This week I read the AWK Programming Language by Alfred Aho, Peter Weinberger, and Brian Kernighan. A long time ago I learned the basics of AWK, just enough to read my way through some basic scripts. But I never took the time until this week to sit down and completely wrap my head around this programming language from 1977, and to see why it still has merit and uses decades later.
Jumping Right In
AWK is a data-driven programming language that works with text files. The first chapter of the book opens with a whirlwind tutorial that demonstrates enough of AWK that some readers will be able to start using the language then-and-there. The text coaxes the reader into typing out the examples, which in my opinion helps crystallize the information in one’s head. Most of the examples in the first chapter are one-liner programs—it even ends with a list of them—but it also shows that AWK programs can be more than a short command at a Unix shell.
Chapter Two explains the AWK language in full detail. The authors are terse but efficient, making the book a dense chunk of information. The size of the book, less than two-hundred pages of content, is kept at bay by both the simplicity of AWK and the authors’ straight-forward language.
AWK programs receive input one line at a time, check for any conditions that match that line, and if there are any then it runs the commands associated with those conditions. That makes AWK a useful middleman to sit between two sources of data, converting and translating as it passes through. Chapters Three through Seven demonstrate a variety of ways to do exactly this. The book shows its age here as it seems to assume that all data is in nice text formats; it is a nice Unix philosophy, but it does not match reality. I do not remember if the book out-right says you cannot use AWK to process binary files, but these chapters make it clear that AWK is not meant for that task even if you could somehow force it.
Chapter Seven is particularly interesting, titled ‘Experiments With Algorithms’. It explains some common sorting algorithms, using them as examples of how AWK can function as not-really-pseudo pseudo-code. Someone unfamiliar with how insertion sort works, for example, should have an easy time understanding the explanation from the book. AWK indeed makes for some nice, readable pseudo-code that happens to be in a usable programming language, unlike pseudo-code you see in many algorithm texts. The chapter only talks about sorting algorithms but it still manages to impress. It is well-written to the point that it forces me to consider AWK as a useful aid for teaching computer programming.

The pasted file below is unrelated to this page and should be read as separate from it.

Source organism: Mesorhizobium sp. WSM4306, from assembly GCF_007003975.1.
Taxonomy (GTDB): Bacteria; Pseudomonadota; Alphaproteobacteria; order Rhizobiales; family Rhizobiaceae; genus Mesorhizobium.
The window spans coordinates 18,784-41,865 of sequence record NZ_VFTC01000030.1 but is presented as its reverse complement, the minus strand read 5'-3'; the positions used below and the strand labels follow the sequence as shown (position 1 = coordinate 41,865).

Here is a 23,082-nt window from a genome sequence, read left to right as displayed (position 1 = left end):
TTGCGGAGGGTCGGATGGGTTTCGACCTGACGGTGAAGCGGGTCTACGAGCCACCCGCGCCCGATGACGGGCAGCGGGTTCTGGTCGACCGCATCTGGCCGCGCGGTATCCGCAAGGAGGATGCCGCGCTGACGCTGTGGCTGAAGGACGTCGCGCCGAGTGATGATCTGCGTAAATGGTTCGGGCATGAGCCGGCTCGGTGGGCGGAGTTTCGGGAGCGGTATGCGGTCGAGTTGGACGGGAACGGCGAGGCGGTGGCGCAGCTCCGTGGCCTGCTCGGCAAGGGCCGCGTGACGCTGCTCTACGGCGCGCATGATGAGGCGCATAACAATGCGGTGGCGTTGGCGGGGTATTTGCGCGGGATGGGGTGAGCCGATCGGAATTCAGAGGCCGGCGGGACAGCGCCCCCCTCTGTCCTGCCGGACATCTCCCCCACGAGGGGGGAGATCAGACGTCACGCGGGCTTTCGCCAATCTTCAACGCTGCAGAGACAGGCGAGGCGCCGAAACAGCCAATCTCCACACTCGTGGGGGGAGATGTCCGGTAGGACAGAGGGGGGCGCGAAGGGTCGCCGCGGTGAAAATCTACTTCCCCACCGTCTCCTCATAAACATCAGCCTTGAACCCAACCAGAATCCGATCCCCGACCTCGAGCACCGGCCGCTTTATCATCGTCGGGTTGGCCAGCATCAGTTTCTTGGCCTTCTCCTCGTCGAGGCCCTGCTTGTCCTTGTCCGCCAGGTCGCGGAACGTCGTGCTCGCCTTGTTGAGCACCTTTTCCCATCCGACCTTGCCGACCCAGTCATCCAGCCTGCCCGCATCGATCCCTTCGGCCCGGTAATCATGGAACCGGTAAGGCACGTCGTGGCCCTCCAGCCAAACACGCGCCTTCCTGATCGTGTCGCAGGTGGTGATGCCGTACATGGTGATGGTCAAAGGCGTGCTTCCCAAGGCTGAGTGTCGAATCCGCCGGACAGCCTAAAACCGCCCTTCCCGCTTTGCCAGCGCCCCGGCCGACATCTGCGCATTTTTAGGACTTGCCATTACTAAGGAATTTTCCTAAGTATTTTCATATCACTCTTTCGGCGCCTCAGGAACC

Most chapters end with exercises for the reader. They vary in difficulty, but the answers are available from an appendix. I suggest typing out the examples through each chapter as you read them; by the time you reach the exercises you’ll have the concepts firmly implanted and should be able to answer them readily.
Next Book of the Week
The AWK Programming Language was fun to read and I’m glad that I now have a better understanding of the language. I can see myself using it for simple scripts where I want a little more ease-of-functionality than a shell script offers, but I also do not want to pull out something like Python. If you want more information than check out the AWK Community Portal.
Next week I am reading Hacking Secret Ciphers With Python, a book you can download for free. So consider reading along!